How to Safely Dispose of Needles

NeedyMeds is pleased to announce our latest partnership with SafeNeedleDisposal.org! In honor of this new partnership we are spotlighting this week’s blog post on the safe disposal of needles.

 

Needle disposal is a public health and safety issue that is commonly overlooked. The problem is that there are limited options for safe disposal of needles which leads to dangerous situations for the public – including injury and the spread of infectious disease. Additionally, information about safely disposing of syringes and needles is difficult to come by and often misunderstood. Each year “approximately 9 million syringe users will administer at least 3 billion injections outside health care facilities.” Many of these users are unaware of how to properly dispose of their needles, and “simply throw their used needles in the trash or flush them down the toilet, posing a risk of injury or potential infection from diseases such as Hepatitis B or C and HIV to anyone who encounters them.”

 

But Who is Really at Risk?

The group of people who are put in the most danger by improper needle disposal are environmental service workers – janitors, housekeepers, waste and recycling workers and sewage treatment workers. When a needle is tossed directly into the trash, it has the potential to stick whoever removes that trash. So the janitor may get stuck, the garbage-man may get stuck, and the waste-worker at the waste facility could get stuck. It is also possible for an animal to get to the needle or for it to tear through the trash bag. Any of these scenarios may ultimately expose the needle to neighbors and children.

 

Screen Shot 2014-10-15 at 2.11.05 PMHow to Dispose of Needles Safely

The Environmental Protection Agency (EPA) originally recommended that “patients use a sturdy household container to store their used sharps and when that container was full, secure the lid tightly, wrap the lid in tape, write DO NOT RECYCLE on the outside of the container and throw in the household garbage.

 

However, in 2004 the Coalition for Safe Community Needle Disposal along with the EPA released updated guidelines on how to dispose of needles safely. Each state now has their own guidelines to safely dispose of needles and other sharp medical objects.

 

All of this information is available on safeneedledisposal.info. Simply find and click on your state for more information. Many states have programs in place with multiple locations to drop off used needles. Additionally many recommend a variety of needle destruction devices that bend, break, incinerate, or otherwise destroy needles and other sharp devices. We recommend looking up your state to find out how to properly dispose of your needles. If you need any help call 1-800-643-1643 and we will get you the information!

Staying Healthy This Cold and Flu Season

Children going back to school and a cold wind starting to blow are signifiers of the impending cold and flu season. This year’s may seem particularly daunting due to exotic diseases appearing in the news and the spread of enterovirus D68 (EV-D68) affecting hundreds of families throughout the United States. With all of this in mind, NeedyMeds wanted to give our readers some helpful tips to keep themselves and their children healthy, along with resources available for those in need.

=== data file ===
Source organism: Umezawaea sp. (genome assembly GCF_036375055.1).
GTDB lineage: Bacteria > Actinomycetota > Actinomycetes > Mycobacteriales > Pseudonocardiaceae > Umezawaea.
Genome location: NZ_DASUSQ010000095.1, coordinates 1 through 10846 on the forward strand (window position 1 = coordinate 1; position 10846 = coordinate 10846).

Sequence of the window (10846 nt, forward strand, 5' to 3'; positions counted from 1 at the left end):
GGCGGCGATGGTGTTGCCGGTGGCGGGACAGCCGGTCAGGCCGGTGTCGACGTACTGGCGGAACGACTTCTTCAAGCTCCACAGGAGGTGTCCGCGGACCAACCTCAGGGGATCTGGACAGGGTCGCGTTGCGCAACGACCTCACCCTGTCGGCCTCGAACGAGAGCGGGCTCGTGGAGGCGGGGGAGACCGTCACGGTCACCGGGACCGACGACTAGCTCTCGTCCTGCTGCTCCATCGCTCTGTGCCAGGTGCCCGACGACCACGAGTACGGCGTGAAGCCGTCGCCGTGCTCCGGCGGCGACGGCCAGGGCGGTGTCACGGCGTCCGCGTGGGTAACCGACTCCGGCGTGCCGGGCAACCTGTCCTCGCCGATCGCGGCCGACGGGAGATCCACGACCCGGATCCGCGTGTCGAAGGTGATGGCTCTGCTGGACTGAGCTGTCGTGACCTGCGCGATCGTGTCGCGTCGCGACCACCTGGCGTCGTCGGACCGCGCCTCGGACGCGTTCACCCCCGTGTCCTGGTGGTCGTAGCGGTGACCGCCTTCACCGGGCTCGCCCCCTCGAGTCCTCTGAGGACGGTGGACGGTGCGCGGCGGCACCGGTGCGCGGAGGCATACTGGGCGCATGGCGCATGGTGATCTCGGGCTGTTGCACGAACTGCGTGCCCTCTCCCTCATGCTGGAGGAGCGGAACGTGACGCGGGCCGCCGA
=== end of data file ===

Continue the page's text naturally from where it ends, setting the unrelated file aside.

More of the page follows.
Despaired patient

  1. Cover your mouth and nose with a tissue when you cough and sneeze. If you don’t have a tissue, cough or sneeze into your elbow. This will reduce the spread of germs through touching objects or one’s face.
  2. Wash hands often, especially after blowing your nose or coughing. The Center of Disease Control (CDC) suggests washing using warm water and soap, and scrubbing for at least 20 seconds and drying with a single-use towel. Tell your children to sing “Happy Birthday” twice while washing—that takes about 20 seconds.
  3. Regularly disinfect common surfaces in your home that your family touches every day, including countertops, telephones, computers, faucets, and doorknobs.
  4. Ensure your family eats a balanced diet with plenty of fruits and vegetables, gets plenty of rest, and exercises regularly. These steps will keep your immune system in prime shape to help fight off illness.
  5. Know the difference between a cold and the flu. The flu generally comes on strong with severe symptoms, including fever, sore throat, chills, body aches, cough, runny/stuffy nose, diarrhea, vomiting, headache and fatigue. Although colds can exhibit some of the same symptoms, they usually are not as severe and often do not last as long.
  6. It’s also important to know the difference between a cold and autumnal allergies. With the similarities in symptoms, it can be easy to self-medicate for the wrong condition.
    1. With a cold, you’re likely to wake up with a sore, painful throat. With allergies, the throat has more of an itch or tickle rather than soreness.
    2. Colds follow a relatively slow progression and last for a few days, whereas allergies can come on almost instantly, with symptoms of coughing, sneezing, and congestion striking all at once and can last as long as allergens are in the environment—sometimes a matter of hours, other times for weeks.
    3. Sneezing with itchy eyes or mouth are associated with allergies rather than colds.
    4. Fevers can appear with colds, but do not affect those suffering from allergies.